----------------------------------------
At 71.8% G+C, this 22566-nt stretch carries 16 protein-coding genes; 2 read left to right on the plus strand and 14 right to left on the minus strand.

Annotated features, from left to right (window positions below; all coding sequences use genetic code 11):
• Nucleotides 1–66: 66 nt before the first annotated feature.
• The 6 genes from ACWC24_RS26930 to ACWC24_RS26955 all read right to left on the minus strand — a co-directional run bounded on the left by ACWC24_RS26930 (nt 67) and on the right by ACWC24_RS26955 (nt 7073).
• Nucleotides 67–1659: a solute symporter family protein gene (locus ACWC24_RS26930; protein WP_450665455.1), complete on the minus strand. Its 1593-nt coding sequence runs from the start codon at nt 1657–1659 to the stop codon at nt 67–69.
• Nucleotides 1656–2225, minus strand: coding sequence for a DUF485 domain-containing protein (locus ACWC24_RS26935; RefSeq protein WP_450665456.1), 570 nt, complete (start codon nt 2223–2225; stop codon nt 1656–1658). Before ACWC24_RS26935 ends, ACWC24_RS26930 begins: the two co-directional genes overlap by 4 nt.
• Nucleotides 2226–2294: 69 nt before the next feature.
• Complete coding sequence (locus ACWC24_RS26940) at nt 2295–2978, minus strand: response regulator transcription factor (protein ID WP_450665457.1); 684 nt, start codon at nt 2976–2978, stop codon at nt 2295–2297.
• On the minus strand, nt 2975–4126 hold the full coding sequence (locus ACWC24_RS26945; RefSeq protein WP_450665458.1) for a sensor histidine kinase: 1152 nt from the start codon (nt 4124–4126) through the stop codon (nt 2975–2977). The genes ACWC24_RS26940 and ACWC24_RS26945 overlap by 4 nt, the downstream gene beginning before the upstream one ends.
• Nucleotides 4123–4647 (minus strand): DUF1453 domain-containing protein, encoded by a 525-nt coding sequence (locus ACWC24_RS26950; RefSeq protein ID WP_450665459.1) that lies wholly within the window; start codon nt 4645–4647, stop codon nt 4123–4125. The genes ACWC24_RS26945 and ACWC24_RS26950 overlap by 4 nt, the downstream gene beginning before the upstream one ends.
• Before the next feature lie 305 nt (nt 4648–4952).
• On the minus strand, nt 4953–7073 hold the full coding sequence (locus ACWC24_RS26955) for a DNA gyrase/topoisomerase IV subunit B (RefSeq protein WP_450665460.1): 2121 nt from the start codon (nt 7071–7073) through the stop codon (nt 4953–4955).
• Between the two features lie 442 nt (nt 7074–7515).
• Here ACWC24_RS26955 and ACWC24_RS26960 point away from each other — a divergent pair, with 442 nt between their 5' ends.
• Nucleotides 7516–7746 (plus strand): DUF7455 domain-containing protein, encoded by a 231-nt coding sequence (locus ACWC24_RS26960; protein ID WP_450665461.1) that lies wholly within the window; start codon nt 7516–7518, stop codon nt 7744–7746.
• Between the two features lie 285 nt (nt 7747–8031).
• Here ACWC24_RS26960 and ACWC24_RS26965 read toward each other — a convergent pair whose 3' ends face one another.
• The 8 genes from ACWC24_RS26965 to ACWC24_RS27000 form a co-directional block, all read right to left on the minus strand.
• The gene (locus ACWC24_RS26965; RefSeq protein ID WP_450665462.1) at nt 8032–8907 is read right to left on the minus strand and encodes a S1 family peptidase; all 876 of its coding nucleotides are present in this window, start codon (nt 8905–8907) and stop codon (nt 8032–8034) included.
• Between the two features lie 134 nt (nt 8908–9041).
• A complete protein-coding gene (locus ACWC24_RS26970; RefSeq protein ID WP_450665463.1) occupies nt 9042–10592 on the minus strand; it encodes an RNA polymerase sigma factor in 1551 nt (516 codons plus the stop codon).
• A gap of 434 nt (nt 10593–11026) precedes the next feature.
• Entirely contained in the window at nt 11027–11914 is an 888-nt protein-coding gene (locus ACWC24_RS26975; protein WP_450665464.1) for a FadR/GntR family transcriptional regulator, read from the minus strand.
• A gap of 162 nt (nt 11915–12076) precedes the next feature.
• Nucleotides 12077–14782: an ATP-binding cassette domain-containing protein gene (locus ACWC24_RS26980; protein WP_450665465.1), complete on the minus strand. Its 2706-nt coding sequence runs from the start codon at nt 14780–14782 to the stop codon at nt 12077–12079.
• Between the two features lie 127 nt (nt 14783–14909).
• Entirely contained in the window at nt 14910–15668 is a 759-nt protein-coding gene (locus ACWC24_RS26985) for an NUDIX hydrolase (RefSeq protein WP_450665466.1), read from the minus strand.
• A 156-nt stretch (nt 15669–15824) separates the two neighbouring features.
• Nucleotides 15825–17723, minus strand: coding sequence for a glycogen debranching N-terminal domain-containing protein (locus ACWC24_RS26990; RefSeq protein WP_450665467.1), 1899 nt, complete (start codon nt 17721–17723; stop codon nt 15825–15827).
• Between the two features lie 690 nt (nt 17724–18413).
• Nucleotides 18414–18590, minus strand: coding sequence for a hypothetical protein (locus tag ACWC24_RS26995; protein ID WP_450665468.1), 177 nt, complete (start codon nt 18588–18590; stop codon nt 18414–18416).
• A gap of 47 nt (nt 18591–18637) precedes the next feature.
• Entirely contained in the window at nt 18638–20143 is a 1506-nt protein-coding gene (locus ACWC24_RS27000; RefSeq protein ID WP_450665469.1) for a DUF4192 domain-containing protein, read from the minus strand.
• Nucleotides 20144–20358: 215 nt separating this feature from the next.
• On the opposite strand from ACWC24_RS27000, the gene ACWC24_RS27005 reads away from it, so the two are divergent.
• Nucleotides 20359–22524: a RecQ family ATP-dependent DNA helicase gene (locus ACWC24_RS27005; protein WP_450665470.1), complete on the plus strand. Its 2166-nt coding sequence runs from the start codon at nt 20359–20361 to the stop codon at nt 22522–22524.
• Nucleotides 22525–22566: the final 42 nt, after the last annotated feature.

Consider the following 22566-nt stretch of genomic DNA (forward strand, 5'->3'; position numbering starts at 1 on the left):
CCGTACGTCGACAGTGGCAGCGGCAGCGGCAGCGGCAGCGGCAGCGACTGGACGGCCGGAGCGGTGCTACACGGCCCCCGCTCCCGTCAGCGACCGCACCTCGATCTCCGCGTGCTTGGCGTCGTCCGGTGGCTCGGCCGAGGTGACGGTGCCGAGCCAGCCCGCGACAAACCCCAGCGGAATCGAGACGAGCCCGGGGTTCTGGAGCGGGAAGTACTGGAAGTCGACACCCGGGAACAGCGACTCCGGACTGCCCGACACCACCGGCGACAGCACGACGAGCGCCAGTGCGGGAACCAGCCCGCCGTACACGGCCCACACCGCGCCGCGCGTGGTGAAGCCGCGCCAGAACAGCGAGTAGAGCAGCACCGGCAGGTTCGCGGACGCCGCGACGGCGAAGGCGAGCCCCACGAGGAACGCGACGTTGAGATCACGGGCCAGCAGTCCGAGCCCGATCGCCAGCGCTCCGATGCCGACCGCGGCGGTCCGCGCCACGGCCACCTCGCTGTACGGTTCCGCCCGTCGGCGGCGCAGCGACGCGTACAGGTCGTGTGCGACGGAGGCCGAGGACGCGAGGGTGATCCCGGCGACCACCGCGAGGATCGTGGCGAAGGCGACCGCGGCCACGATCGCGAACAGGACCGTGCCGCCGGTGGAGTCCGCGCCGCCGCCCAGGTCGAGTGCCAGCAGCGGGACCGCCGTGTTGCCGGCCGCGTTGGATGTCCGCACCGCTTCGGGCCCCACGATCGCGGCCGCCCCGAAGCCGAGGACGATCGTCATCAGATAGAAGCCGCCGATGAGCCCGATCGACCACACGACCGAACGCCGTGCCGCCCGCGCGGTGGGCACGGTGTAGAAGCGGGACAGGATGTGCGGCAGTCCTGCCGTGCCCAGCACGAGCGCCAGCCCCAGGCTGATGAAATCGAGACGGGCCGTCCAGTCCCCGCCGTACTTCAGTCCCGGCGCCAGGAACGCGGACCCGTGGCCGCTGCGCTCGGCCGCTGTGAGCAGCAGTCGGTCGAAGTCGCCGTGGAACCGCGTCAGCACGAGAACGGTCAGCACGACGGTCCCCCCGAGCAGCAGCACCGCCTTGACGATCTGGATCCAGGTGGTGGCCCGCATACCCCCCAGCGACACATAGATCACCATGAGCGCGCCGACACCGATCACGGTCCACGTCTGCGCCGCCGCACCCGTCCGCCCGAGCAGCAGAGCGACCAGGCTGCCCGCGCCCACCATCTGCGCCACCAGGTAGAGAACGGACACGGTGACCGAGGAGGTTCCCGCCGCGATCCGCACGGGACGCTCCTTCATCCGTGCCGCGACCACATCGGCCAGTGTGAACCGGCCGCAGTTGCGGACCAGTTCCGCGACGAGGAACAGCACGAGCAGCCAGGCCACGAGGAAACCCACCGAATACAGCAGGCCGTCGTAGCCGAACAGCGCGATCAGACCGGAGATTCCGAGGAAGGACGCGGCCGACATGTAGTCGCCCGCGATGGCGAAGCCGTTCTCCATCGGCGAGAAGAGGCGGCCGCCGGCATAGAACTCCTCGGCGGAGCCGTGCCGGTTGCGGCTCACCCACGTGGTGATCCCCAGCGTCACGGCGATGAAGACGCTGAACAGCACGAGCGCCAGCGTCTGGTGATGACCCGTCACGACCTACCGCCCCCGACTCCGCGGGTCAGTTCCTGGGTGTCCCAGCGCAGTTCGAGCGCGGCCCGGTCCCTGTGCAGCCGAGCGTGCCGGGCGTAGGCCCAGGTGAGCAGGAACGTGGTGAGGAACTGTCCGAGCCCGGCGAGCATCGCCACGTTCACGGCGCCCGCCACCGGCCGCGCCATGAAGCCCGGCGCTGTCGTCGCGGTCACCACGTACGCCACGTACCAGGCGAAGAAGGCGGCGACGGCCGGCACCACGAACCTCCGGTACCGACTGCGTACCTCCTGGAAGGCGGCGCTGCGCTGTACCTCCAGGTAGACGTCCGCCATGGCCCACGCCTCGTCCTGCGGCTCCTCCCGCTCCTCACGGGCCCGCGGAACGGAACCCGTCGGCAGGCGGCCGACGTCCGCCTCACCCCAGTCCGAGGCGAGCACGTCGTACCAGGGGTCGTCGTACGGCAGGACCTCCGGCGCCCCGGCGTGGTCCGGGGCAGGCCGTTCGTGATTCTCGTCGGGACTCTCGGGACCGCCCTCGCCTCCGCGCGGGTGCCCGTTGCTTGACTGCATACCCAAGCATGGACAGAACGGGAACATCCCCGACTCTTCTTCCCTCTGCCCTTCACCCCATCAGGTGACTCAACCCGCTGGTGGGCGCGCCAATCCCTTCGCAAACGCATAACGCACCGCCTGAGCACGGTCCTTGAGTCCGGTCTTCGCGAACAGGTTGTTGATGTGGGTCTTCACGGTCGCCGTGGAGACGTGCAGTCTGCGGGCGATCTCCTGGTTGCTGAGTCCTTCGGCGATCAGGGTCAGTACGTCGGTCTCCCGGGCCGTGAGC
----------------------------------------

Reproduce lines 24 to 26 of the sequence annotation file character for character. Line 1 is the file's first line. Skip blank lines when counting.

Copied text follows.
• A gap of 162 nt (nt 11915–12076) precedes the next feature.
• Nucleotides 12077–14782: an ATP-binding cassette domain-containing protein gene (locus ACWC24_RS26980; protein WP_450665465.1), complete on the minus strand. Its 2706-nt coding sequence runs from the start codon at nt 14780–14782 to the stop codon at nt 12077–12079.
• Between the two features lie 127 nt (nt 14783–14909).